We don’t let a Thanksgiving go by without making fizzing turkey Thanksgiving science! Simple supplies get you started in minutes and will keep your kids gobbling with fun.
Fizzing turkey Thanksgiving science is EPIC FUN!
It’s got everything you need for Thanksgiving science:
- Color mixing
- Bubbling, fizzing, and sizzling
- More bubbling, fizzing, and sizzling
- Easy, inexpensive materials
I first learned about this activity years ago from my Instagram friend Katy Renfro (@prekwolfpack), and my eyeballs almost fell out of my head when I first saw it.
Related: Don’t miss our GIANT 10-foot Thanksgiving coloring page for larger-than-life Thanksgiving art
- Baking soda
- Coloring – ex: liquid watercolors or food dye
- Small jars or cups
- Craft foam – in brown + orange (felt could work, too)
- Googly eyes – optional (you could also draw them on)
- Shallow tray
- Eyedroppers or spoons
First, prep the materials
- Make the colored vinegar by adding a splash of coloring into small jars or cups of vinegar. Add one eyedropper or spoon to each color.
- Make the turkey body from craft foam by cutting out a simple “8” shape where the top loop is smaller than the bottom, adding eyes and a foam beak.
- Spread a thin layer of baking soda into the base of a shallow tray and set the turkey body in the middle.
Next, start the experiment
The very best part!
Invite your child to add the colorful vinegar around the turkey for its (sizzling) “feathers.”
When the colorful vinegar touches the baking soda, it will bubble and sizzle and delight all who are around.
For real, this is F-U-N.
Kids will have a blast making colorful feathers, and the experiment lasts 10x longer than it might look like.
The vinegar + baking soda reaction happens over and over (and over) again, even in spots where it has already been done. You can add vinegar to the same spot of baking soda many, many times before it stops sizzling.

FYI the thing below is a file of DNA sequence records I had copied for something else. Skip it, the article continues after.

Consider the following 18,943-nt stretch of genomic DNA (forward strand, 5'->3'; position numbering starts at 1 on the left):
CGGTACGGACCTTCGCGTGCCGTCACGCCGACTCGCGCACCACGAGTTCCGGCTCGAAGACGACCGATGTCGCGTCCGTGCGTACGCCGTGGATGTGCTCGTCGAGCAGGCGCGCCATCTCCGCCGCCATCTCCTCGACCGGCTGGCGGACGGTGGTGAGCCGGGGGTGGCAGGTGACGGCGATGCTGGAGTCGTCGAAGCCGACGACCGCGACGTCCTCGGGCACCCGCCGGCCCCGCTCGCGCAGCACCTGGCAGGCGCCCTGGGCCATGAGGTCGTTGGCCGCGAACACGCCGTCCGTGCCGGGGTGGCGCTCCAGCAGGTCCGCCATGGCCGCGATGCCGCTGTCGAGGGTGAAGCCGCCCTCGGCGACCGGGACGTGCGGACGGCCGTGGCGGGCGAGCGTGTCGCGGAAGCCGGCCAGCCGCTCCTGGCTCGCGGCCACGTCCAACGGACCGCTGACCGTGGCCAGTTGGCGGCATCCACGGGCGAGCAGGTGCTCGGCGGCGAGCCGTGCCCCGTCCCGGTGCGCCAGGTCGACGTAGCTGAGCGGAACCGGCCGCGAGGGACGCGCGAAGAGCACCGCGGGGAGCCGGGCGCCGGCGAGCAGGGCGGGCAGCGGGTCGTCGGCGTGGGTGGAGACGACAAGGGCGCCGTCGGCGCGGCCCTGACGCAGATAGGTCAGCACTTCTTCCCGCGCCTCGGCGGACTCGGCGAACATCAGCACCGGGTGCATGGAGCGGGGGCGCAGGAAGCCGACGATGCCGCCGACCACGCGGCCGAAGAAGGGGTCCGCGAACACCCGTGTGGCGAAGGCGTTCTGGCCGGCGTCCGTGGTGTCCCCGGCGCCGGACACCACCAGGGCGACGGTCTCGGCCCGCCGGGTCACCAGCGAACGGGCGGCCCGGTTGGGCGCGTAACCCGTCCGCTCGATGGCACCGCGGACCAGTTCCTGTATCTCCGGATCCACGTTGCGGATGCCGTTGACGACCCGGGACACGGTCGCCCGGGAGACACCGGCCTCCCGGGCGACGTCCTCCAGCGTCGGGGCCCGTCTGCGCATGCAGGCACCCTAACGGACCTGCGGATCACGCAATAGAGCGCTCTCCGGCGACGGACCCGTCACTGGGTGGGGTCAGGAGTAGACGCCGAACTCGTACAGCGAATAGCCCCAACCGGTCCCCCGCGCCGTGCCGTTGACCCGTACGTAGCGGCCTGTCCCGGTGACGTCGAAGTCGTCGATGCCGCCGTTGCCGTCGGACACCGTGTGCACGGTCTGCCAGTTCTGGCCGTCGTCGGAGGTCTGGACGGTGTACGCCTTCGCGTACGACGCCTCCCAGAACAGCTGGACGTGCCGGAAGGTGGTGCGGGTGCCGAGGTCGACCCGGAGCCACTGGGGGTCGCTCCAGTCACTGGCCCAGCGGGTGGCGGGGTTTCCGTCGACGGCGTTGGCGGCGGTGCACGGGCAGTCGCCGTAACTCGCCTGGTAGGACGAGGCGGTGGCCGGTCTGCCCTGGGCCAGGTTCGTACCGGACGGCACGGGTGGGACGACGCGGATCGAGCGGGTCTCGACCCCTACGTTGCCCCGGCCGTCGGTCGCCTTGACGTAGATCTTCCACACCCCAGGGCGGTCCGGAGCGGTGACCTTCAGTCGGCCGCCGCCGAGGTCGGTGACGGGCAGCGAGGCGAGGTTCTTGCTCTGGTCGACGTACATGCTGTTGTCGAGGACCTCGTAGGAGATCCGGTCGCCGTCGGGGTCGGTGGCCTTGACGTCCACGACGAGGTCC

How do you make science fun for kids?
Oh, preschool science is effortlessly fun.
Preschool science includes bubbles and oobleck and sensory bins and baking soda + vinegar and plants and pumpkins and people and basically everything amazing.
Kids are natural scientists, and I have never taught a group of preschoolers who weren’t out of their minds for a science experiment.
I also taught college for eight years and my big students were equally dazzled.
If I could only teach two things for the rest of my days, it would be art and science. Both are the best.
Baking soda + vinegar make fizzing turkey Thanksgiving science the best
You might also know about my obsession with baking soda and vinegar science activities (#cantstopwontstop), and I am delighted that fizzing turkeys have joined the rotation.
I often gift a set of baking soda, vinegar, and coloring to kids as birthday and holiday gifts and it’s a HIT. (No, seriously, kids and adults get so excited.)
If you’re new to baking soda and vinegar experiments, just know the possibilities are endless.
Try some of these baking soda + vinegar projects, too
Bonus fizzing turkey Thanksgiving science tips
- You need less baking soda than you think! Spread a thin layer and when it’s saturated and not fizzing anymore, clean it out, add a new layer, and begin again.
- Craft foam is ideal, but felt or paper could work, too. The nice thing about foam is that it still looks perfect after it’s wet, but a wet felt or paper turkey is better than no turkey.
- You can dilute your vinegar with water in almost equal parts, and it will still fizz and look fantastic.
Any that can safely enjoy the materials! We do this project with our 3-6 year old preschoolers with appropriate supervision.
Lemon juice works in place of vinegar, too.
We usually dump the liquid in the sink then scrape the wet baking soda into the garbage can.